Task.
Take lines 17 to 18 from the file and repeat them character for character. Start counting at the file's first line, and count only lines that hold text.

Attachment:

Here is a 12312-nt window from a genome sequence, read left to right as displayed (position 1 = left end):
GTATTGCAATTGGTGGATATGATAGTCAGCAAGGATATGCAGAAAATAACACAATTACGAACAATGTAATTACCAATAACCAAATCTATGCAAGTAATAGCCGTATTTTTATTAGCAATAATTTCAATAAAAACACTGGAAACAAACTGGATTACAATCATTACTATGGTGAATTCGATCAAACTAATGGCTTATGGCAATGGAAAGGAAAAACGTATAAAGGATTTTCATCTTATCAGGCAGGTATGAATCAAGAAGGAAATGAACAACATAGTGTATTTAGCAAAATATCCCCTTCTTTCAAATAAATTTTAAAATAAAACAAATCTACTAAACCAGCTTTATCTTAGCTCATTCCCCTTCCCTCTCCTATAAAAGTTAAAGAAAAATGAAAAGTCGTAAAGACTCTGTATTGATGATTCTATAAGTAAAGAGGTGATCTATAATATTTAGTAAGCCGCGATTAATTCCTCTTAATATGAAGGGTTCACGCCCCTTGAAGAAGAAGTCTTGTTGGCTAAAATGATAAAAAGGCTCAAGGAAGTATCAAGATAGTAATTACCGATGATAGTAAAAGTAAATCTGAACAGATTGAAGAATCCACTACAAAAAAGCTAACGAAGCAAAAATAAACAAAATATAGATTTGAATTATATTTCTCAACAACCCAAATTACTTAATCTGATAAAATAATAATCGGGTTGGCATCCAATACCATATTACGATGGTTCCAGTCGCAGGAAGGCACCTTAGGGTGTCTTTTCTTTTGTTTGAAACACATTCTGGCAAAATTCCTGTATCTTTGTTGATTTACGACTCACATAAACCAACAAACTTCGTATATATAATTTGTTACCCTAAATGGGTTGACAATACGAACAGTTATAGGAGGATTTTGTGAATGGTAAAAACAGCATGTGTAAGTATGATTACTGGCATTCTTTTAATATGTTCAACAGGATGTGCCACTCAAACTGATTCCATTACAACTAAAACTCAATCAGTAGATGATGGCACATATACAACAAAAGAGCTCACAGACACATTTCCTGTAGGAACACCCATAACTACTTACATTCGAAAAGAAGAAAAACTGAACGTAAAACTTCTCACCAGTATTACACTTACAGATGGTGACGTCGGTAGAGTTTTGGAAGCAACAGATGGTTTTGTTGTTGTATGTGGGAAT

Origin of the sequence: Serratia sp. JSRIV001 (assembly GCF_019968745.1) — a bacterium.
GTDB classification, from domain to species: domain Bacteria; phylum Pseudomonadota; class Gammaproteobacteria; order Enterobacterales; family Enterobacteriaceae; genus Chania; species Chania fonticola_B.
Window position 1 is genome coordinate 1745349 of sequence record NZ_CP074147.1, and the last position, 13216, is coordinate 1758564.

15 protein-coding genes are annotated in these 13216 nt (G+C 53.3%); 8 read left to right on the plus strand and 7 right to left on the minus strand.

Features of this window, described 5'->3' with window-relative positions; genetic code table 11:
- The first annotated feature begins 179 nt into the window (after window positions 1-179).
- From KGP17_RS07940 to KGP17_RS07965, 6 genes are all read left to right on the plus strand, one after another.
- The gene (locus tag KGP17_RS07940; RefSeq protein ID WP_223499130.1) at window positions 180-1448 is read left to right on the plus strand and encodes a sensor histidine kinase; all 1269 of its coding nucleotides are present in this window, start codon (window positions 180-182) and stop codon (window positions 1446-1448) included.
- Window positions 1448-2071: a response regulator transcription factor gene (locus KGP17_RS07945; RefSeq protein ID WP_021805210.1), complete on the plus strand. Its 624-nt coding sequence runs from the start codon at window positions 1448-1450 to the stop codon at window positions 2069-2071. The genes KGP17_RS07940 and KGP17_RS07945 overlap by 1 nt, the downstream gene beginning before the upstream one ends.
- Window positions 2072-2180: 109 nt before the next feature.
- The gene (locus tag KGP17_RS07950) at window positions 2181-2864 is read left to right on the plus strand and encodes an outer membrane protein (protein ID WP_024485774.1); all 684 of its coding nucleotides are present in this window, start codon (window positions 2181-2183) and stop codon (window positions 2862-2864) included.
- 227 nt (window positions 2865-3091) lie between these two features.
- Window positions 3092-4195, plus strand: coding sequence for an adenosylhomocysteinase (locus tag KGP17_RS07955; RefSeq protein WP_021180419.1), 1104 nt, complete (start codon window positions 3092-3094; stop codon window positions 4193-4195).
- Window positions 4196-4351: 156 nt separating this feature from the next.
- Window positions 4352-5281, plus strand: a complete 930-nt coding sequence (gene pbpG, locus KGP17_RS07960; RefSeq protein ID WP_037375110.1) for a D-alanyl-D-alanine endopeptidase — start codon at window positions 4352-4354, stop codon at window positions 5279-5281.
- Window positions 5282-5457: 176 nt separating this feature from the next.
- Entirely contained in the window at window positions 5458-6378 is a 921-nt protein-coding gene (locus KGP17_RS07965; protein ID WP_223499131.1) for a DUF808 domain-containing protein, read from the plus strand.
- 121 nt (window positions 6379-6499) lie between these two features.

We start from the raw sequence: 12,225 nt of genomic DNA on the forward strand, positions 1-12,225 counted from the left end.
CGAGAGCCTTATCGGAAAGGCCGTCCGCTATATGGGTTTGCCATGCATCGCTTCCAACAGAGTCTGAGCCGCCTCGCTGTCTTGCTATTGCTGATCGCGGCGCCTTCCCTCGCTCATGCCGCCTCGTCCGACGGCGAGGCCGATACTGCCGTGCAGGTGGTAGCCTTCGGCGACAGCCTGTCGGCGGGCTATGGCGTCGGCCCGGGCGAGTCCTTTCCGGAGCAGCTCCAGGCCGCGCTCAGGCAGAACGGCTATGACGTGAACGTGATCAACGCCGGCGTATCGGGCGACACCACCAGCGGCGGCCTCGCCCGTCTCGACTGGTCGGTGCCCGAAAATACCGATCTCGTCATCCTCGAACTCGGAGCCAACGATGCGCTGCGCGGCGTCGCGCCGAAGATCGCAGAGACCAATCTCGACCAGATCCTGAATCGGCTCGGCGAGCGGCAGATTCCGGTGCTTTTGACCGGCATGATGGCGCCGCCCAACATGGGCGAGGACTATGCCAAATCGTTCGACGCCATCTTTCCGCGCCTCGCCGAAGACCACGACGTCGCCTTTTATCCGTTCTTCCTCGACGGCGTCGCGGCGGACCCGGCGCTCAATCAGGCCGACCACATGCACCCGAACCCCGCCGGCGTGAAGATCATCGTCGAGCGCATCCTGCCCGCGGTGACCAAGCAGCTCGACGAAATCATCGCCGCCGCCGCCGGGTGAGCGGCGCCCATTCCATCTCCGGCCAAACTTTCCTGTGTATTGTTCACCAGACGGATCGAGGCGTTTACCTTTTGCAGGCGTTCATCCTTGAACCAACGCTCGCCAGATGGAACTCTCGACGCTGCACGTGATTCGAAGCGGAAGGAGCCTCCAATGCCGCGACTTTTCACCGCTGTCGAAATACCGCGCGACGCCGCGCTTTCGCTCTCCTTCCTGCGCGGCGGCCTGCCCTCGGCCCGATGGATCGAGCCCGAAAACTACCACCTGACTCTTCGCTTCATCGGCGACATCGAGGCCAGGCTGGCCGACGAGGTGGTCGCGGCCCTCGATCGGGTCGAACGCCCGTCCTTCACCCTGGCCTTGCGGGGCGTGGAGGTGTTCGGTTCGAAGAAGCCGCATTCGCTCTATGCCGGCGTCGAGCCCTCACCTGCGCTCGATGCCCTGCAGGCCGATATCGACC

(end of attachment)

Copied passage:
- Window positions 4352-5281, plus strand: a complete 930-nt coding sequence (gene pbpG, locus KGP17_RS07960; RefSeq protein ID WP_037375110.1) for a D-alanyl-D-alanine endopeptidase — start codon at window positions 4352-4354, stop codon at window positions 5279-5281.
- Window positions 5282-5457: 176 nt separating this feature from the next.